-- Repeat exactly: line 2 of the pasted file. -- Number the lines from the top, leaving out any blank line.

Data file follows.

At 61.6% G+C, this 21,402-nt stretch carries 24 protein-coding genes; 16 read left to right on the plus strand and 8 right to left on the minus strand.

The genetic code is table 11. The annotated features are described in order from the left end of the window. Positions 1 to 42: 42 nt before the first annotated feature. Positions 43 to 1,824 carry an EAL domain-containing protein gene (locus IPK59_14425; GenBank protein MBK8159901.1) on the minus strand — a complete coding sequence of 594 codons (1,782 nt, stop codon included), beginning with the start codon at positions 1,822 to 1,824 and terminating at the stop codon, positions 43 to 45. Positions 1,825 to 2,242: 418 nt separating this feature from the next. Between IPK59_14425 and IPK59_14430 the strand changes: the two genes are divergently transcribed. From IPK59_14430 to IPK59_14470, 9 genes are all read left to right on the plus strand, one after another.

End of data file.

The genetic code is table 11. The annotated features are described in order from the left end of the window. Positions 1 to 42: 42 nt before the first annotated feature. Positions 43 to 1,824 carry an EAL domain-containing protein gene (locus IPK59_14425; GenBank protein MBK8159901.1) on the minus strand — a complete coding sequence of 594 codons (1,782 nt, stop codon included), beginning with the start codon at positions 1,822 to 1,824 and terminating at the stop codon, positions 43 to 45. Positions 1,825 to 2,242: 418 nt separating this feature from the next. Between IPK59_14425 and IPK59_14430 the strand changes: the two genes are divergently transcribed. From IPK59_14430 to IPK59_14470, 9 genes are all read left to right on the plus strand, one after another.